Will The January MLP Effect Beat Negative Sentiment?
Consumer sentiment is as bad as 1980 when inflation was 13%. The Fed funds rate swung from 17% to 9% before peaking at 19% in early 1981. Eight US marines died in Iran in a failed attempt to rescue our hostages. John Lennon was shot. No wonder Ronald Reagan won election later that year. Consumers today are more negative than they were back then.
The put/call ratio is close to the extremes of the Great Financial Crisis in 2008 when Bear Stearns was bailed out by JPMorgan and Lehman failed. There’s plenty of negatives, but are prospects really that terrible?
If you’re not yet convinced of pervasive bearishness, how about that for the first time in 25 years US equity strategists are forecasting a down year.
Conventional portfolios did poorly. Diversification and a dollop of fixed income have caused misery. Energy and cash was the improbable winning combination. Meme stocks, tech and bitcoin (useless except when it’s going up) have slumped along with animal spirits.
But everyone who wants a job has one, albeit pay is lagging inflation. We’re not at war, although between Ukraine and Taiwan there’s plenty to worry about. And it looks like we handled covid rather better than China even though they had a head start on us since it originated there.
If today’s outlook compares unfavorably with 2008 or 1980, you have to conclude that people expect more out of life. Warren Buffet famously said that the secret to a happy marriage is to marry someone with low expectations. At moments of marital discord, I’ve pushed my luck by sharing this wisdom with my wife, who retorts that her expectations couldn’t be any lower.
Perhaps happiness in life requires lower expectations than evidenced by survey respondents to the University of Michigan.
The Alerian MLP ETF (AMLP) may be a flawed investment product, but it still has its uses. It serves as a reminder of what an ETF should not be, which is a payer of corporate taxes. As regular readers know, AMLP doesn’t qualify to be exempt from taxes like virtually all ETFs and mutual funds, because it invests almost all its assets in MLPs. Our Byzantine tax code recently led to a 3.9% NAV hit for AMLP investors as its advisor Alps reassessed what they owed (see AMLP Trips Up On Tax Complexity).
AMLP is inadequate as a long-term investment because its taxable structure ensures it will substantially lag its index. But it can still be worthwhile as a short. One example is when market appreciation turns unrealized losses into gains. Upon crossing that threshold the tax drag kicks in, such that it goes up at 79% of its index (ie 1 – the 21% corporate tax rate) but still falls with the market. Such asymmetry can make it a useful hedge on a long portfolio of MLPs or even a good short position (see Uncle Sam Helps You Short AMLP).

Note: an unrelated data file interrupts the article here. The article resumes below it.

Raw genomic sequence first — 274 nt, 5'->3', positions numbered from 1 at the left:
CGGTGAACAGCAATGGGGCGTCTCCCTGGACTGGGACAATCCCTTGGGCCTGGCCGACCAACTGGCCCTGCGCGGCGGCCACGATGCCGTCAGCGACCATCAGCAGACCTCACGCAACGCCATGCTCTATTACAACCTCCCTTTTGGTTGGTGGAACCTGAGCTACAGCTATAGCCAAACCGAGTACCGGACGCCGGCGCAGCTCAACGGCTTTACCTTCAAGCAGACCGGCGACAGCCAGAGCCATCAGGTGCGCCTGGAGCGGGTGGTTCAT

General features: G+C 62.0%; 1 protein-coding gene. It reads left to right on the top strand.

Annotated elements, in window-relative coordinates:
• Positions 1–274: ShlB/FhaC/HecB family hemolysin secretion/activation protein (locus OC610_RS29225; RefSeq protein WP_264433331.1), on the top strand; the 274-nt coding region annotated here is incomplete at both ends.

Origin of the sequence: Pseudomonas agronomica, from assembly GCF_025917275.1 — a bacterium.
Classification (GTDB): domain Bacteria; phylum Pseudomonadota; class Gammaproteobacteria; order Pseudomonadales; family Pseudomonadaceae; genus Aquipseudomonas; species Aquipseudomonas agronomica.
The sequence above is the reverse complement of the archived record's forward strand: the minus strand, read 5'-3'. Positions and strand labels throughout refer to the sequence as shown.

Another trade opportunity exploits the January effect. This used to be a feature of the S&P500 but has disappeared in recent years. It’s not that pronounced for the American Energy Independence Index (AEITR), but still shows up in the Alerian MLP Infrastructure Index (AMZIX), which AMLP seeks to track minus the tax drag and expenses.
The likely reason for a positive start to the year is that MLP holders tend to be K-1 tolerant, US taxable Americans. Because K-1s are a pain in the neck, if you’re contemplating selling an MLP December is better than January because you’ll avoid one last K-1 for the stub year. Similarly, purchases delayed until January avoid a K1 for the last month of the prior year.
Over the past decade, the AMZIX has averaged +3.3% in January, versus 0.5% for all months. Seven out of ten Januarys were positive, and only one was down more than 5% (2020). On average it’s up around half the time. If you’re inclined towards trading, buying AMLP now and planning to exit next month has an attractive risk/reward. And if you’re thinking of investing in the sector, delay is likely to mean paying higher prices. Just don’t make AMLP a long-term holding, because with its tax structure and absence of the biggest pipeline corporations it’s likely to continue underperforming the sector.
The seasonal January AMLP trade might benefit from a macro backdrop that suggests more investors than usual are hedged, defensive, in cash and hunkered down. In addition, the fundamentals for midstream energy infrastructure remain positive as tirelessly reported on this blog (see Energy – The Only Bright Spot In 2022). And if you already own AMLP, late January could be your best chance to swap it for a fund with a more investor-friendly structure.
We have three funds that seek to profit from this environment: